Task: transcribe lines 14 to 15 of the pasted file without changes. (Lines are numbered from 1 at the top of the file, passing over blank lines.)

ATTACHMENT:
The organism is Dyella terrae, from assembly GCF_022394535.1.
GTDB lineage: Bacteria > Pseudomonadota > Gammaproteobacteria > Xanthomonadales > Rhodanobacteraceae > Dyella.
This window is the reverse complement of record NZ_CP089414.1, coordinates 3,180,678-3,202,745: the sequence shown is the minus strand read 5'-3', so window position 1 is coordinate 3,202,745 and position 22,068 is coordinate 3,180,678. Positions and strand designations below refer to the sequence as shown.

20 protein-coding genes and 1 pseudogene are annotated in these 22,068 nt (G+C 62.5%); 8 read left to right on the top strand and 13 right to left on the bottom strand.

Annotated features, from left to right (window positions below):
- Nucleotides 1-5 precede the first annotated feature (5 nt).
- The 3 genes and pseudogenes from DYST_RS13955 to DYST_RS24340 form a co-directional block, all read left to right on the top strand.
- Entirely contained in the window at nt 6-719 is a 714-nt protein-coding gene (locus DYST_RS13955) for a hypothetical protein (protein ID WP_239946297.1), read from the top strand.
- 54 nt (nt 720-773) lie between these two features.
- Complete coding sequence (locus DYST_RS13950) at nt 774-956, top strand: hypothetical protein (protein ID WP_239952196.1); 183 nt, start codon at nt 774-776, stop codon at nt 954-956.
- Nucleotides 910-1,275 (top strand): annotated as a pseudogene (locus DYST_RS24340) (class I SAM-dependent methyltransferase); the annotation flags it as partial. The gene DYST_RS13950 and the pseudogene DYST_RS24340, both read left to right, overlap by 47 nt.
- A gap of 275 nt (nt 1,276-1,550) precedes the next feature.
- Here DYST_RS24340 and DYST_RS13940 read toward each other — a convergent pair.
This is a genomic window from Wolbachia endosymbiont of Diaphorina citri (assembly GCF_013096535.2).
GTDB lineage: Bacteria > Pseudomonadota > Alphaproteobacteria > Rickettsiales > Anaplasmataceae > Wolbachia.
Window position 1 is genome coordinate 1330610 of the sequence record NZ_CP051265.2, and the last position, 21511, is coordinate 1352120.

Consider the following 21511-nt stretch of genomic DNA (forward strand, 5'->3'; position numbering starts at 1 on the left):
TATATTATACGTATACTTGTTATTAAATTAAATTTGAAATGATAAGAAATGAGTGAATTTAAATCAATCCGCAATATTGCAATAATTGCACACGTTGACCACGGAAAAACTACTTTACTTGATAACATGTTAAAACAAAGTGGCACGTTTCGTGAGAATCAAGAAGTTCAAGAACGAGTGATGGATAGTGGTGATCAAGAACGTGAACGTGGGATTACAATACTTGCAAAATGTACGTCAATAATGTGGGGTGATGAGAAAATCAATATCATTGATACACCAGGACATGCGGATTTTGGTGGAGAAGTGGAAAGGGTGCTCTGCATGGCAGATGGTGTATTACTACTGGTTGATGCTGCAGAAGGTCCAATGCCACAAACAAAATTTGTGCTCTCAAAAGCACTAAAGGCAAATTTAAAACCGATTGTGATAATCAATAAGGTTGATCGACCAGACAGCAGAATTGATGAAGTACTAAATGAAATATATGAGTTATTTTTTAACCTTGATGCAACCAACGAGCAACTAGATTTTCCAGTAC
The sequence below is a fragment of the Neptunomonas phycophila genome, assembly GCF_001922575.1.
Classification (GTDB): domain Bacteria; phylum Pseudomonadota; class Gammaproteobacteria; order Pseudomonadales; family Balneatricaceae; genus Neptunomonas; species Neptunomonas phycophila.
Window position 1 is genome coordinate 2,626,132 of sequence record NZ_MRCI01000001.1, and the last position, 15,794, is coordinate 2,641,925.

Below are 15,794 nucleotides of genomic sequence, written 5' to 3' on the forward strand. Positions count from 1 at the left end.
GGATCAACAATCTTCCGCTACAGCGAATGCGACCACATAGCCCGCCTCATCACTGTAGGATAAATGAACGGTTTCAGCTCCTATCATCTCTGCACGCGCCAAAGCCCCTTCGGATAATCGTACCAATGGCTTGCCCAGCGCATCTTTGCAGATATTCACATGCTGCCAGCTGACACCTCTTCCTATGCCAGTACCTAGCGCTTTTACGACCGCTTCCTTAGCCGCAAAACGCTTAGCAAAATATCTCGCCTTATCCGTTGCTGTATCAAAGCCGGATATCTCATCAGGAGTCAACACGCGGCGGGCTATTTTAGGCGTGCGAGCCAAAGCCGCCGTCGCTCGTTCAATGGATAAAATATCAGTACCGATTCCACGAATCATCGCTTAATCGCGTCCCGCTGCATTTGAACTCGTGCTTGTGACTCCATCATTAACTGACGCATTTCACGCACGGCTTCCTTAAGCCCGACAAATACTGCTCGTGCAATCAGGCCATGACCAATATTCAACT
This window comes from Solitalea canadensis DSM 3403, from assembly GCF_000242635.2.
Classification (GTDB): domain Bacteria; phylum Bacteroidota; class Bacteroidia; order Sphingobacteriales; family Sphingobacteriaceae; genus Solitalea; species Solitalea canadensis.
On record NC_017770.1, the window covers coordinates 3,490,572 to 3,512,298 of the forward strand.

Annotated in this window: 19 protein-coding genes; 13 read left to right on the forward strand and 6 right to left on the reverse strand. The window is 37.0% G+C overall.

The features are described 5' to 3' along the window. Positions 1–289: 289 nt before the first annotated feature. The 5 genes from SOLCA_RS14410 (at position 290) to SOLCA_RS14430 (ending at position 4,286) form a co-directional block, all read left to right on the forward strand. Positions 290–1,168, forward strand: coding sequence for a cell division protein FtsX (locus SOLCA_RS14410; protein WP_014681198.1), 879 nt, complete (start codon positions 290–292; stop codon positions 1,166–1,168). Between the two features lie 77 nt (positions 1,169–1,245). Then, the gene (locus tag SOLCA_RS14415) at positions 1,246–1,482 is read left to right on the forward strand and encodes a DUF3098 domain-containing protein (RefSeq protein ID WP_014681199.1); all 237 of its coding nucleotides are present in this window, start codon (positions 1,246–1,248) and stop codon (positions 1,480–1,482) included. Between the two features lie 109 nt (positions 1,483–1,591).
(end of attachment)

This is a genomic window from Wolbachia endosymbiont of Diaphorina citri (assembly GCF_013096535.2).
GTDB lineage: Bacteria > Pseudomonadota > Alphaproteobacteria > Rickettsiales > Anaplasmataceae > Wolbachia.